On May 5, 2017

The Thinking Behind The Tweet

Time is our most-precious commodity.

We cannot afford to waste any of it complaining about not having enough of it.  

Only a silly person would waste time complaining about not having enough time.

Tags:

Attitude: Creating Positive Attitude | I'm too busy! - I don't have time! | Thought Tweets

Don't let yourself get so busy you let Situations catch you unprepared...anticipate Situations, plan ahead.

by Rick Baker
On May 2, 2017

The Thinking Behind The Tweet

So many people think they are 'too busy' when the reality is they are 'too unprepared'. They live a business life consumed by a repeated series of fire-fights. Many of the fire-fights are directly linked to specific individuals' behaviour. And, habits being what they are, to a very large degree, behaviour is predictable. Think of a probable Situation. Think of who will be in the Situation. Think of how the people in the Situation will act. Plan your best Actions before the fires start. 

Do you want to be on time?

by Rick Baker
On May 2, 2017

On Timeliness...

Do you know anyone who has achieved success in life without having the habit of meeting time commitments?

As I write this I'm thinking of petulant actors/actresses exerting their will on frazzled directors...that behind-the-scenes movie cliché, where one person disrupts everyone else's plans and schedules.  On top of that, I'm thinking of the 1992 comedy movie 'Noises Off', which combined this behind-the-scenes movie cliché with a plot that is all about humorous consequences that could happen when people fail to meet time cues in live theatre.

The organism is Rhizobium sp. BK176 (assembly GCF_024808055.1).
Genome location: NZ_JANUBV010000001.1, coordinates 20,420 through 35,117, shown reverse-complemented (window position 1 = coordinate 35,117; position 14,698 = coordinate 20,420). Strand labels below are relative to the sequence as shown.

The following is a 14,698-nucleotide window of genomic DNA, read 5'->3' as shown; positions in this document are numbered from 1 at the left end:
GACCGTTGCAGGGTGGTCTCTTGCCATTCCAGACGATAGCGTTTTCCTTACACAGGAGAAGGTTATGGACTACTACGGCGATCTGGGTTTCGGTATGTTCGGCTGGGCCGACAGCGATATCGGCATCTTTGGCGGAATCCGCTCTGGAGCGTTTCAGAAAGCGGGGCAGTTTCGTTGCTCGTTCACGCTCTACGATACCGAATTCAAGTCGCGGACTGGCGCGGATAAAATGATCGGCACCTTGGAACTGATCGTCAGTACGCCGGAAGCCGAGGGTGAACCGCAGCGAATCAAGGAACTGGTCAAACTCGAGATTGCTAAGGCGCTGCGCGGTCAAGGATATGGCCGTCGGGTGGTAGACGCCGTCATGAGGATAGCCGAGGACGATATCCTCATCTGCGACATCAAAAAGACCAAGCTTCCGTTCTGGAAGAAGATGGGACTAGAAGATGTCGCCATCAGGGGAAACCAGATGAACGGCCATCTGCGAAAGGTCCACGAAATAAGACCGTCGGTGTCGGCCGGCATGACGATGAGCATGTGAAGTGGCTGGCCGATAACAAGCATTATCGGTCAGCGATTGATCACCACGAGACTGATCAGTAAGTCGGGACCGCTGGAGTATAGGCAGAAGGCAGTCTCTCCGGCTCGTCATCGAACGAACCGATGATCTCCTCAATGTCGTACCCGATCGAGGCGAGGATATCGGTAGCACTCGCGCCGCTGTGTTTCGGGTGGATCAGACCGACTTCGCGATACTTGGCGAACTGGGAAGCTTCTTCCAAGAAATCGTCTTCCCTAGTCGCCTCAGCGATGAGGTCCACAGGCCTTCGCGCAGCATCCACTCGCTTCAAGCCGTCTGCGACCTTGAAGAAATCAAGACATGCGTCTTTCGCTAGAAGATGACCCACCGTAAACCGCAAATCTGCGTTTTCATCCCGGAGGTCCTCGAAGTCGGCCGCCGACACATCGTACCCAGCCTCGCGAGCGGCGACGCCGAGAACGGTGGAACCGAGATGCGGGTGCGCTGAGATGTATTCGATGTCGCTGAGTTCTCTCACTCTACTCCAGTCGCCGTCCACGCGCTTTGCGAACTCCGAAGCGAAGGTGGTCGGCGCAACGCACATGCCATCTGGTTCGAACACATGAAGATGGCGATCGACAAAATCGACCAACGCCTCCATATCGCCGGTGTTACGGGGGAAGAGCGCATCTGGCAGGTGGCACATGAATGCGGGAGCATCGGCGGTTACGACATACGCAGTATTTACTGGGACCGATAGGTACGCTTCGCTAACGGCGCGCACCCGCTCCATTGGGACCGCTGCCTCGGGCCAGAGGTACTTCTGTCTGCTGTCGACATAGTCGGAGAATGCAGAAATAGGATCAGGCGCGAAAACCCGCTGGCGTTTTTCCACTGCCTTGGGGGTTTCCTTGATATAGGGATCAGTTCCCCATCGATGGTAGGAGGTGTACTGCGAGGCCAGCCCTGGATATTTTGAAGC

While we can laugh about people messing up timing in movies, we seldom laugh about it in real life. 

There are many sayings that capture our consensus view/wisdom around time and timing, as examples - 

  • Time waits for no man.
  • Time is of the essence.
  • Timing is everything.

Yet, almost all of us mess up timing, at least once in a while. We forget appointments. We arrive late for meetings. We fail to meet project deadlines.

Some people are habitually late. [Most families have at least one of these types...always late while the meal is overcooking or the cake & ice cream is on hold...waiting.] 

Some people are intentionally late. [They act like 'The Royals'...or like they are, by far, the most-important person at the meeting.]

Some people completely lack any talent for timeliness. [Like they have stormy clouds of confusion around their watches and calendars.]

***

It seems to me timeliness holds lower priority now than it did a few decades ago. 

Do you agree?

How do you feel about timeliness - 

  • Do you want others to be on time?
  • Do you want to be on time?

Are you too busy to know other people’s businesses?

by Rick Baker
On Mar 14, 2017

Common sense tells us:

  • Most people look for a fair deal, where both parties exchange value,